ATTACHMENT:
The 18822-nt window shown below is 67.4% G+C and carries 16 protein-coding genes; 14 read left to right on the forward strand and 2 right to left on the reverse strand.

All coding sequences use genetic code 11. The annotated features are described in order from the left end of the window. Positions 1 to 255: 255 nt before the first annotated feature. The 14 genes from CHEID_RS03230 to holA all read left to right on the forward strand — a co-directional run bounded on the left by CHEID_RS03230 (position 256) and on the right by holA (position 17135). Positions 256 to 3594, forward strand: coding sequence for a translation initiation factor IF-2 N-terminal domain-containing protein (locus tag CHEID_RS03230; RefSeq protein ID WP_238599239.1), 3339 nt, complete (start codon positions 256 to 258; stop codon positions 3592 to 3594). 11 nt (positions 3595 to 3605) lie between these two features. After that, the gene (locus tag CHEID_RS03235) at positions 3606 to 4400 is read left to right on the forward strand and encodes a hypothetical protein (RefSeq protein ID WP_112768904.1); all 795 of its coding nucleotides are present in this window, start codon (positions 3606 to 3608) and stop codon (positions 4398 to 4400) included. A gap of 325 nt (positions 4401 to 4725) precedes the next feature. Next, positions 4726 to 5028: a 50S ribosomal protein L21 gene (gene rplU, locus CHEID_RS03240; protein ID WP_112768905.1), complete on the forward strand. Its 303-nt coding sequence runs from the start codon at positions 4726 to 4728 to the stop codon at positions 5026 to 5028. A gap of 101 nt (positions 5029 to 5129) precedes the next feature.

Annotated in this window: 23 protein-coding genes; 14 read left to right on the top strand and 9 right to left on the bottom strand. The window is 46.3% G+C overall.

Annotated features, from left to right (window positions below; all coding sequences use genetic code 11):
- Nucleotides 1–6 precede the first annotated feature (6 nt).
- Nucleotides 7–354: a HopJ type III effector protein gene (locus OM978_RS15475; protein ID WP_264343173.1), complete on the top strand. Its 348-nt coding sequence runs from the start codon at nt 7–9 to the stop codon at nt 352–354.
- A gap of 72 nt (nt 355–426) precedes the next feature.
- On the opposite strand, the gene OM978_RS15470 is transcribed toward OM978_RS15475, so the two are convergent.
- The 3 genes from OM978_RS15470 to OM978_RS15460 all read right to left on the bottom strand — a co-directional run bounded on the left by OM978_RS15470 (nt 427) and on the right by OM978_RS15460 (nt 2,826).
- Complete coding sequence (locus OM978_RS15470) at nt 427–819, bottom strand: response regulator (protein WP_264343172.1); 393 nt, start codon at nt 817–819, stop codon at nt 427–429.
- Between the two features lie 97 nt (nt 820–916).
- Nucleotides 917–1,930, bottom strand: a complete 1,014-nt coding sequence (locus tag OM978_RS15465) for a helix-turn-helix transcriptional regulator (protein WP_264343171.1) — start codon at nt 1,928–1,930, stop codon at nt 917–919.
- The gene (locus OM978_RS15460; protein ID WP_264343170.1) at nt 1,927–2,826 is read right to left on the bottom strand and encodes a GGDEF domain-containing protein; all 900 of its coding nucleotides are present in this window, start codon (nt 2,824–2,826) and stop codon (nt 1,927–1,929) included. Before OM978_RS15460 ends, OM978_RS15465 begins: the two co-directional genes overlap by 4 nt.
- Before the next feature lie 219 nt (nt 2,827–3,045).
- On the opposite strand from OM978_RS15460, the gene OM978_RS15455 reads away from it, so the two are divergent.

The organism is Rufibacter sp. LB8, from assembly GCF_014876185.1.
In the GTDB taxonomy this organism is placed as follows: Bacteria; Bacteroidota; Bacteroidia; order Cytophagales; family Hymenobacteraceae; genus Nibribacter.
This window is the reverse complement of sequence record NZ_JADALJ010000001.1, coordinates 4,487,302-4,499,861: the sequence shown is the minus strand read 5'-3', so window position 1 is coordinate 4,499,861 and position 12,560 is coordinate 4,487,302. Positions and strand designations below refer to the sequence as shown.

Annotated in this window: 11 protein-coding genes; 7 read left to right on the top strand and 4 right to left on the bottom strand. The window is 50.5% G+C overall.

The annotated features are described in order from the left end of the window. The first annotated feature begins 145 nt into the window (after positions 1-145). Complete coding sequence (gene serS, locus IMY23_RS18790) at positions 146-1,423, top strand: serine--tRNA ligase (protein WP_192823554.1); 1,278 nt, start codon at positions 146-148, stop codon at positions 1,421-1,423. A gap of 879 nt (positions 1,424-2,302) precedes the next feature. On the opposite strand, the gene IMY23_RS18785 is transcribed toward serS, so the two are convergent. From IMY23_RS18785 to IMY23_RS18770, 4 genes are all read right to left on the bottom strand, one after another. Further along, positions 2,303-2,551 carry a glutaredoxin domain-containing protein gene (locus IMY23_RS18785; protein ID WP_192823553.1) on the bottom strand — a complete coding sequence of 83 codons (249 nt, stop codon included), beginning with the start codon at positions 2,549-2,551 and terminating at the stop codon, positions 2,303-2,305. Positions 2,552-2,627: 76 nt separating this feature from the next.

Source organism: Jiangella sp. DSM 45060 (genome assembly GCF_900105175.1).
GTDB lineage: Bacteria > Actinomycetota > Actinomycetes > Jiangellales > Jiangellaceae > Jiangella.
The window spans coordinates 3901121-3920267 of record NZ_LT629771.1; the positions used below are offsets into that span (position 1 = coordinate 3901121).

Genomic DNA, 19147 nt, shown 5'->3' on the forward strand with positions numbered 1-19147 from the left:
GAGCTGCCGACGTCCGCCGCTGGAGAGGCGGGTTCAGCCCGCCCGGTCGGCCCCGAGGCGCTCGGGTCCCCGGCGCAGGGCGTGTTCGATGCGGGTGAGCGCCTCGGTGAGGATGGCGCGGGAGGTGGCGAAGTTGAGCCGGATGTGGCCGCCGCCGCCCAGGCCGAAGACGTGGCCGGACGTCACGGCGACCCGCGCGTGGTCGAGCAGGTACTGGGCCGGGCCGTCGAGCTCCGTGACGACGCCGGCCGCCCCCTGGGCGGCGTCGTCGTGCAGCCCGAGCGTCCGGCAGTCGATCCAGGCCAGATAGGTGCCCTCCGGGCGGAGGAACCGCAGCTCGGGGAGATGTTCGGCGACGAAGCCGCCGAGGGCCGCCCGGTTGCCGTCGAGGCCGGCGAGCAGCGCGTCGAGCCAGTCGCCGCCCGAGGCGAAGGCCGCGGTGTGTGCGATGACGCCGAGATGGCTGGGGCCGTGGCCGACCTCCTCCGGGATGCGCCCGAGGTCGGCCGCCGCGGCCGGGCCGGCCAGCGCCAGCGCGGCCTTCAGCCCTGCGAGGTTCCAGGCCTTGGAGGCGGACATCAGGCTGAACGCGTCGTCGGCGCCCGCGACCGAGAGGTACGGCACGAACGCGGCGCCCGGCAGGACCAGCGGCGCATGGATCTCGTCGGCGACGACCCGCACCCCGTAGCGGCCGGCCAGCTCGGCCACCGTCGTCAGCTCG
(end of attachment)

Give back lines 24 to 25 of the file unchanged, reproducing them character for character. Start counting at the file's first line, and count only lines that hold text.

Genomic DNA, 19147 nt, shown 5'->3' on the forward strand with positions numbered 1-19147 from the left:
GAGCTGCCGACGTCCGCCGCTGGAGAGGCGGGTTCAGCCCGCCCGGTCGGCCCCGAGGCGCTCGGGTCCCCGGCGCAGGGCGTGTTCGATGCGGGTGAGCGCCTCGGTGAGGATGGCGCGGGAGGTGGCGAAGTTGAGCCGGATGTGGCCGCCGCCGCCCAGGCCGAAGACGTGGCCGGACGTCACGGCGACCCGCGCGTGGTCGAGCAGGTACTGGGCCGGGCCGTCGAGCTCCGTGACGACGCCGGCCGCCCCCTGGGCGGCGTCGTCGTGCAGCCCGAGCGTCCGGCAGTCGATCCAGGCCAGATAGGTGCCCTCCGGGCGGAGGAACCGCAGCTCGGGGAGATGTTCGGCGACGAAGCCGCCGAGGGCCGCCCGGTTGCCGTCGAGGCCGGCGAGCAGCGCGTCGAGCCAGTCGCCGCCCGAGGCGAAGGCCGCGGTGTGTGCGATGACGCCGAGATGGCTGGGGCCGTGGCCGACCTCCTCCGGGATGCGCCCGAGGTCGGCCGCCGCGGCCGGGCCGGCCAGCGCCAGCGCGGCCTTCAGCCCTGCGAGGTTCCAGGCCTTGGAGGCGGACATCAGGCTGAACGCGTCGTCGGCGCCCGCGACCGAGAGGTACGGCACGAACGCGGCGCCCGGCAGGACCAGCGGCGCATGGATCTCGTCGGCGACGACCCGCACCCCGTAGCGGCCGGCCAGCTCGGCCACCGTCGTCAGCTCG